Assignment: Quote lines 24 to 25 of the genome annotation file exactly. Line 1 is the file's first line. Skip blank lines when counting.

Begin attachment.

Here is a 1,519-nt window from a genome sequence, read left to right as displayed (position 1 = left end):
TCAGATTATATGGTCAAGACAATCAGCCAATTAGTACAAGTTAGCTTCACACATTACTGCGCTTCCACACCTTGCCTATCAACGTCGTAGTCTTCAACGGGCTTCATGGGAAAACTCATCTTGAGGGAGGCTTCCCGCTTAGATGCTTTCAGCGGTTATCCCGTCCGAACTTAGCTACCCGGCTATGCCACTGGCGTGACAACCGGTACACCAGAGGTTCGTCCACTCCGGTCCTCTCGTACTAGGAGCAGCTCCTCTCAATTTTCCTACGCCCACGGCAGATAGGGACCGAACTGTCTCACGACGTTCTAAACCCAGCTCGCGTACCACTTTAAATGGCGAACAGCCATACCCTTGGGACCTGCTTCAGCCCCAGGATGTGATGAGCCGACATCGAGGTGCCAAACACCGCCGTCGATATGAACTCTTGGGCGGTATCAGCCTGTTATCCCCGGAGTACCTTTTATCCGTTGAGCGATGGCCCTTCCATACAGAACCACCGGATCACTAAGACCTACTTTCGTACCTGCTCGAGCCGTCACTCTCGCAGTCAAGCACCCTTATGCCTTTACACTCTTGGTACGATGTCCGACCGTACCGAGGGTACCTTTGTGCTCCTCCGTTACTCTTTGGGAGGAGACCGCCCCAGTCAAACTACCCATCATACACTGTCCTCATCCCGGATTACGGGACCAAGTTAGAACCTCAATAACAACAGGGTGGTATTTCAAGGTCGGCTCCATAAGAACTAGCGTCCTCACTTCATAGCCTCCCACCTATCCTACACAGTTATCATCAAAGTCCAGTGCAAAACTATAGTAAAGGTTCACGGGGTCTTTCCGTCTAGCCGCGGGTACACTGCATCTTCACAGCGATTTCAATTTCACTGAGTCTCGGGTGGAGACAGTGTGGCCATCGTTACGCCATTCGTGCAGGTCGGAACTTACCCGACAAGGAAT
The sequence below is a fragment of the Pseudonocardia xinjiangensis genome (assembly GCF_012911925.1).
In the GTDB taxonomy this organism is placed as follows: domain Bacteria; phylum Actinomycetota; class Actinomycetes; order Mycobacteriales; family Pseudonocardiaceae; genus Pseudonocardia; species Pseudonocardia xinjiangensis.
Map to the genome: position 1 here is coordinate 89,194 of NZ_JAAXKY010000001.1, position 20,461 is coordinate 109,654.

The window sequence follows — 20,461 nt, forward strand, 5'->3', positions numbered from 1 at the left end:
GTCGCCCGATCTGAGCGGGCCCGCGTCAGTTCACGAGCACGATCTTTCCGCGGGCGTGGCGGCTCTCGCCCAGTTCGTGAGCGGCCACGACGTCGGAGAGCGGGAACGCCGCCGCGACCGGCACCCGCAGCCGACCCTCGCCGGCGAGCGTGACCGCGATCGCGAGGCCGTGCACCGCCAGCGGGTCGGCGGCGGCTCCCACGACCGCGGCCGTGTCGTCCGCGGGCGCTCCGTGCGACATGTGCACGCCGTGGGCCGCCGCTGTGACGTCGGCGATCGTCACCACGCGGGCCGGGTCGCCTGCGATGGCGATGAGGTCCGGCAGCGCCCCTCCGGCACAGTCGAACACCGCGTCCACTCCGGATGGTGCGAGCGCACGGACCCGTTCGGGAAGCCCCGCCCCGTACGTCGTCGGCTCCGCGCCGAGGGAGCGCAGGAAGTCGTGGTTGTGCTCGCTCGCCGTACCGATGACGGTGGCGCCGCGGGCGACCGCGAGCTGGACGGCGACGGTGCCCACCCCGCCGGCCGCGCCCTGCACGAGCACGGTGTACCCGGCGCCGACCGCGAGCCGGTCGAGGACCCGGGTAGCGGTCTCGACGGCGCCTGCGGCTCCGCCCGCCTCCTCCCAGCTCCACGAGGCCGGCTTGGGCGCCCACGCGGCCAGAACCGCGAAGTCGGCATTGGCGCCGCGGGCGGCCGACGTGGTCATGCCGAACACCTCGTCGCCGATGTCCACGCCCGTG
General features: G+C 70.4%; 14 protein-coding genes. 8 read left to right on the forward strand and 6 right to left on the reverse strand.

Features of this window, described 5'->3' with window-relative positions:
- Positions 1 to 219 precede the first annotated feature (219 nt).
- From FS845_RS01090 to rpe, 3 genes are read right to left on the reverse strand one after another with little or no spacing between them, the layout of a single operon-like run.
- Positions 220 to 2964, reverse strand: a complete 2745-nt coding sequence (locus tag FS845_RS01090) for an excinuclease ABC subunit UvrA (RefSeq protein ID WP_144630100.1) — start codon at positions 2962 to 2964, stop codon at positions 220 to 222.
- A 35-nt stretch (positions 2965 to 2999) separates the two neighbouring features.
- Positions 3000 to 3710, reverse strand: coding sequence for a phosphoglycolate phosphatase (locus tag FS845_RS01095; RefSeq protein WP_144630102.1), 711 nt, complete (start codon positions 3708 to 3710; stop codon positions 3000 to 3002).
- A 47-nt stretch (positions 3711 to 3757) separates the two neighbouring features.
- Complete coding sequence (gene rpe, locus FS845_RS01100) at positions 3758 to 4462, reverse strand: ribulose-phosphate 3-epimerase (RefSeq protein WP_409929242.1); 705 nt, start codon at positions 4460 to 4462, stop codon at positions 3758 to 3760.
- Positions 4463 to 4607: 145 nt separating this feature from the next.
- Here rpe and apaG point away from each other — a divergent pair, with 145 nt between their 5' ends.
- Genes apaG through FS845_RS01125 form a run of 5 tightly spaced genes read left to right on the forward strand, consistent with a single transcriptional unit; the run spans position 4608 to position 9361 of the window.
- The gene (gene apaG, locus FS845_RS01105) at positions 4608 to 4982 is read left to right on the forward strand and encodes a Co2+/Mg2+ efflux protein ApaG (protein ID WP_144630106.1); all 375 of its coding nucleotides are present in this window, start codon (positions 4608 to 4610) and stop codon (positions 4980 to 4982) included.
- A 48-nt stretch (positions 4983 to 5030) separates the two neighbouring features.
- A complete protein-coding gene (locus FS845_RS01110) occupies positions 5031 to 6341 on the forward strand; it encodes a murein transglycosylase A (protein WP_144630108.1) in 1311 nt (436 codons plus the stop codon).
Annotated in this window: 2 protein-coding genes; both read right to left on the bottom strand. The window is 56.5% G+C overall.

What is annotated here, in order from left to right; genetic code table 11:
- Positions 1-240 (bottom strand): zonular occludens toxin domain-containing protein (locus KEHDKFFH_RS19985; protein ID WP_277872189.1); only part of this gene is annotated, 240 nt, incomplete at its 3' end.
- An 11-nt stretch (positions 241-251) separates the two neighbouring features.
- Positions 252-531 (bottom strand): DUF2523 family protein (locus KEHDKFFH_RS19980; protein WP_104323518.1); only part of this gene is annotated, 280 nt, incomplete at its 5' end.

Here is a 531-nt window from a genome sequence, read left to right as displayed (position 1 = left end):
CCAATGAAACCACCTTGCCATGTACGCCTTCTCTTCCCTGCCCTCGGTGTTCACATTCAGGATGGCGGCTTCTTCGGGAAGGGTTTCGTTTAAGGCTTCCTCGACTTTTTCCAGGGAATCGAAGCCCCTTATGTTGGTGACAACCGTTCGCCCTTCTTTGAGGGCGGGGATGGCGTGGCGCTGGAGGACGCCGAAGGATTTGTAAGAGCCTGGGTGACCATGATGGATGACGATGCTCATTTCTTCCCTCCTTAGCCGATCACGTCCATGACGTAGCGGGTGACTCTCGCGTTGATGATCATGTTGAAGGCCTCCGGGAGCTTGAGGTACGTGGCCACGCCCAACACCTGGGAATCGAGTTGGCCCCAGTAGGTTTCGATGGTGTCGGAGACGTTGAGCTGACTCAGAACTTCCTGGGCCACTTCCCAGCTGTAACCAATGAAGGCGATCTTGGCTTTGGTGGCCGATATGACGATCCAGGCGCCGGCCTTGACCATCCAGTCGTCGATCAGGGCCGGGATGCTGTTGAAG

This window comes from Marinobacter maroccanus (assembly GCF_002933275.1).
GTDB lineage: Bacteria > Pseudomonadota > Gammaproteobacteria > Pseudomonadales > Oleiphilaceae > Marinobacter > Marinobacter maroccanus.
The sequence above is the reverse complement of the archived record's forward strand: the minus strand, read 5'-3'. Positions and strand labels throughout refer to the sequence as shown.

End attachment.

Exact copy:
What is annotated here, in order from left to right; genetic code table 11:
- Positions 1-240 (bottom strand): zonular occludens toxin domain-containing protein (locus KEHDKFFH_RS19985; protein ID WP_277872189.1); only part of this gene is annotated, 240 nt, incomplete at its 3' end.